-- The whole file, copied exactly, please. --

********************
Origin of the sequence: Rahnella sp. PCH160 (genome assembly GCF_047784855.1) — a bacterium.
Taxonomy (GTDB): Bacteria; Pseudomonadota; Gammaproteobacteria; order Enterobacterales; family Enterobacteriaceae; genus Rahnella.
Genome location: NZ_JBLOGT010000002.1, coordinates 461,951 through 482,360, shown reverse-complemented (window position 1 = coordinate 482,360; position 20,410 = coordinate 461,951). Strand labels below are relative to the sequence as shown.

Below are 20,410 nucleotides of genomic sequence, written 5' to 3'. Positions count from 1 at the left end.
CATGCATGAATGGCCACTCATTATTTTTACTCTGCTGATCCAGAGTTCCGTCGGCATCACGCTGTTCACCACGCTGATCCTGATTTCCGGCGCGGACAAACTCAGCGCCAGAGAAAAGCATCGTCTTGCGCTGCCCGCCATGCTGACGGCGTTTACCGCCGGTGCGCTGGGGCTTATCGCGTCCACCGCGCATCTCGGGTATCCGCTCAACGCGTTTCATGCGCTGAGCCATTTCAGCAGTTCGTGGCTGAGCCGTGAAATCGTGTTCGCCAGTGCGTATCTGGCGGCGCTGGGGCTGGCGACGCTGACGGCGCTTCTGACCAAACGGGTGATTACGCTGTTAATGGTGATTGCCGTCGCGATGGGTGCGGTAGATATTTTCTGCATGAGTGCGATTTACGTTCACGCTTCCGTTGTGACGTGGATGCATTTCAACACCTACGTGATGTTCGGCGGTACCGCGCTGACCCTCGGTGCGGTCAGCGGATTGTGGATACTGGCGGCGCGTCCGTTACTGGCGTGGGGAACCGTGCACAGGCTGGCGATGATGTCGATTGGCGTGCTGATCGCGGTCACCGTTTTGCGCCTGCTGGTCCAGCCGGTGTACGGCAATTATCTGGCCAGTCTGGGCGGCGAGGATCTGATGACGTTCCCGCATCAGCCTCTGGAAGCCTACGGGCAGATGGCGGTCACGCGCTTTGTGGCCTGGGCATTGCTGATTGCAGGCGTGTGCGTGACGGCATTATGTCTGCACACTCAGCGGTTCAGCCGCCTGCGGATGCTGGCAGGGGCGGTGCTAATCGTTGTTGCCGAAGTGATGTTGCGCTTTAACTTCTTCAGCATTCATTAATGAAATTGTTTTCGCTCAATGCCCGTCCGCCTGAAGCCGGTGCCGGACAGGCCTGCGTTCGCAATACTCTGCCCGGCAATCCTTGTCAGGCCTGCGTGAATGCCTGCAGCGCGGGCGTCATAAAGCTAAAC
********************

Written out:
Origin of the sequence: Rahnella sp. PCH160 (genome assembly GCF_047784855.1) — a bacterium.
Taxonomy (GTDB): Bacteria; Pseudomonadota; Gammaproteobacteria; order Enterobacterales; family Enterobacteriaceae; genus Rahnella.
Genome location: NZ_JBLOGT010000002.1, coordinates 461,951 through 482,360, shown reverse-complemented (window position 1 = coordinate 482,360; position 20,410 = coordinate 461,951). Strand labels below are relative to the sequence as shown.

Below are 20,410 nucleotides of genomic sequence, written 5' to 3'. Positions count from 1 at the left end.
CATGCATGAATGGCCACTCATTATTTTTACTCTGCTGATCCAGAGTTCCGTCGGCATCACGCTGTTCACCACGCTGATCCTGATTTCCGGCGCGGACAAACTCAGCGCCAGAGAAAAGCATCGTCTTGCGCTGCCCGCCATGCTGACGGCGTTTACCGCCGGTGCGCTGGGGCTTATCGCGTCCACCGCGCATCTCGGGTATCCGCTCAACGCGTTTCATGCGCTGAGCCATTTCAGCAGTTCGTGGCTGAGCCGTGAAATCGTGTTCGCCAGTGCGTATCTGGCGGCGCTGGGGCTGGCGACGCTGACGGCGCTTCTGACCAAACGGGTGATTACGCTGTTAATGGTGATTGCCGTCGCGATGGGTGCGGTAGATATTTTCTGCATGAGTGCGATTTACGTTCACGCTTCCGTTGTGACGTGGATGCATTTCAACACCTACGTGATGTTCGGCGGTACCGCGCTGACCCTCGGTGCGGTCAGCGGATTGTGGATACTGGCGGCGCGTCCGTTACTGGCGTGGGGAACCGTGCACAGGCTGGCGATGATGTCGATTGGCGTGCTGATCGCGGTCACCGTTTTGCGCCTGCTGGTCCAGCCGGTGTACGGCAATTATCTGGCCAGTCTGGGCGGCGAGGATCTGATGACGTTCCCGCATCAGCCTCTGGAAGCCTACGGGCAGATGGCGGTCACGCGCTTTGTGGCCTGGGCATTGCTGATTGCAGGCGTGTGCGTGACGGCATTATGTCTGCACACTCAGCGGTTCAGCCGCCTGCGGATGCTGGCAGGGGCGGTGCTAATCGTTGTTGCCGAAGTGATGTTGCGCTTTAACTTCTTCAGCATTCATTAATGAAATTGTTTTCGCTCAATGCCCGTCCGCCTGAAGCCGGTGCCGGACAGGCCTGCGTTCGCAATACTCTGCCCGGCAATCCTTGTCAGGCCTGCGTGAATGCCTGCAGCGCGGGCGTCATAAAGCTAAAC